4 Productivity Tips for Small Human Resources Departments
Oct 20, 2020 · 8 mins read ·HR Strategies & Systems
If you’re part of a small Human Resources team - maybe you’re even flying solo when it comes to HR in your organization - you probably, quite rightly, consider yourself a champion plate spinner. There are so many facets to HR that staying on top of everything can be a challenge even for large departments.
So just how do you cope when there are only one or two of you?
Whether you’re trying to organize the company Christmas party or other corporate event, you’re sourcing candidates to fill vacancies, you’re implementing a new policy such as duvet days, or you’re restructuring your onboarding process to include a new hire checklist for remote workers, your working week can vary wildly from day to day.
But the good news is that countless small businesses function perfectly well with a small, or even micro, Human Resources department - and, even if you’re struggling right now, there’s absolutely no reason why you shouldn’t be able to make your life in HR easier and more streamlined too.
Take a look at our tips below and you should be well on your way to creating a more productive and stress-free Human Resources department.
4 Productivity tips for small Human Resources departments
- Outsource payroll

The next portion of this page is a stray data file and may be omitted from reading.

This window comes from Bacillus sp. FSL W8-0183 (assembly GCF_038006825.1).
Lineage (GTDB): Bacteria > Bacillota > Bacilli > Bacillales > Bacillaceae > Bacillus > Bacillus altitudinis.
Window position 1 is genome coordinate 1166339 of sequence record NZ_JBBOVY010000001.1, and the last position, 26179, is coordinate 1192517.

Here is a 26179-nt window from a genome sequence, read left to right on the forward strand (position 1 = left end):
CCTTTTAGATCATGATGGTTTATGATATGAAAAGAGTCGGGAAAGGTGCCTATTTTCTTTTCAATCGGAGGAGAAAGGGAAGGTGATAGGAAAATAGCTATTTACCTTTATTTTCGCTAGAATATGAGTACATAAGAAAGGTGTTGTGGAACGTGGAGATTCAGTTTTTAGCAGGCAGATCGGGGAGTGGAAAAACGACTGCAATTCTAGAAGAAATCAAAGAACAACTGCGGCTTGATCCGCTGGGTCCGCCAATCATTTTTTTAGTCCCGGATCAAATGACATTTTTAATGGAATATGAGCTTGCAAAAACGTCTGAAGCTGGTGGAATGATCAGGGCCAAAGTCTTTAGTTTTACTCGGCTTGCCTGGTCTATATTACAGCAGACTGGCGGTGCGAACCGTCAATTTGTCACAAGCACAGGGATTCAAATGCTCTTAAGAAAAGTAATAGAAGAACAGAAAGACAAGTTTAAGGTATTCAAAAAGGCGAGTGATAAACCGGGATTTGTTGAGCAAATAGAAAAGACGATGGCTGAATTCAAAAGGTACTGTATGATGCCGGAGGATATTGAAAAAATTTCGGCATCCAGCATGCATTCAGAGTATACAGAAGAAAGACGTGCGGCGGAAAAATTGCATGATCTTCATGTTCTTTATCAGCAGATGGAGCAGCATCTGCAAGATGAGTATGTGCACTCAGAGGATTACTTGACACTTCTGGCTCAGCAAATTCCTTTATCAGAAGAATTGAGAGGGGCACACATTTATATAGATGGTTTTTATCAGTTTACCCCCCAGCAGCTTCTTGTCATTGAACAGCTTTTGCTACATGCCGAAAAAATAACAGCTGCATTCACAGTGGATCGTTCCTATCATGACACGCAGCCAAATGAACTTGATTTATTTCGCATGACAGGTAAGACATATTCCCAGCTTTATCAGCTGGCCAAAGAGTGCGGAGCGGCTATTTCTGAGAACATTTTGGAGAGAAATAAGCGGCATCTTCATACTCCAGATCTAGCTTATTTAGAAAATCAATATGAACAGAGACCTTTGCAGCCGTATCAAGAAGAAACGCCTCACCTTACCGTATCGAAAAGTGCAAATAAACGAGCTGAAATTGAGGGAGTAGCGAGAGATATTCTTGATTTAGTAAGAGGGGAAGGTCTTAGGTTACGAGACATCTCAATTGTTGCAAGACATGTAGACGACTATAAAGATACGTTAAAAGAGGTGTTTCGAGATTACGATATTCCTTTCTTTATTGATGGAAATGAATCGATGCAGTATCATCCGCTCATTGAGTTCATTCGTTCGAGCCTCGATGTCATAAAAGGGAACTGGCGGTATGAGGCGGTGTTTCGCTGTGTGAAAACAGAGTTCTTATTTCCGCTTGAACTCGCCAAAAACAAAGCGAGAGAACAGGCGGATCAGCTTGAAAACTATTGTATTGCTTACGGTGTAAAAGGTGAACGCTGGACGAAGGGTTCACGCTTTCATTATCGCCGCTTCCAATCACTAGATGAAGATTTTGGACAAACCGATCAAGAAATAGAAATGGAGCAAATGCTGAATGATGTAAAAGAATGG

Many organizations have turned to outsourcing as a way of dealing with payroll. This relieves you of the burden of issuing employee paychecks, and ensures that taxes and deductions are dealt with correctly.
Outsourcing payroll is especially useful if your talents lie more in dealing with people rather than figures, plus it will free up a large chunk of time - something that anyone working in HR will no doubt appreciate!
2. Automate recruitment
Sourcing candidates and recruiting top talent for your company’s open positions is time consuming - especially if you’re doing everything manually. That’s why adopting an automated recruitment process is a must if you want to make life much easier whilst also providing a far better candidate experience.
And as we know, candidate experience is everything if you want to avoid being ghosted and ensure that your new hires become engaged and productive members of your organization.
Read more: 6 Tips to make Your Meetings More Efficient
When choosing a sourcing and recruitment software platform to implement, do your research and make sure it’s the right choice for your industry. You may well be perfectly fine with a standard solution, but if you work in a niche area, such as agriculture or the maritime industry, you will probably want to look for a more specialized system.
3. Get managers involved
If you’re a small company and subsequently have a small HR department, there’s absolutely no reason why you shouldn’t call upon your managers to help you out when it comes to recruitment.
A good recruitment platform will allow you to add team members to the backend so that you can give them access and invite them to read the CVs you receive from candidates.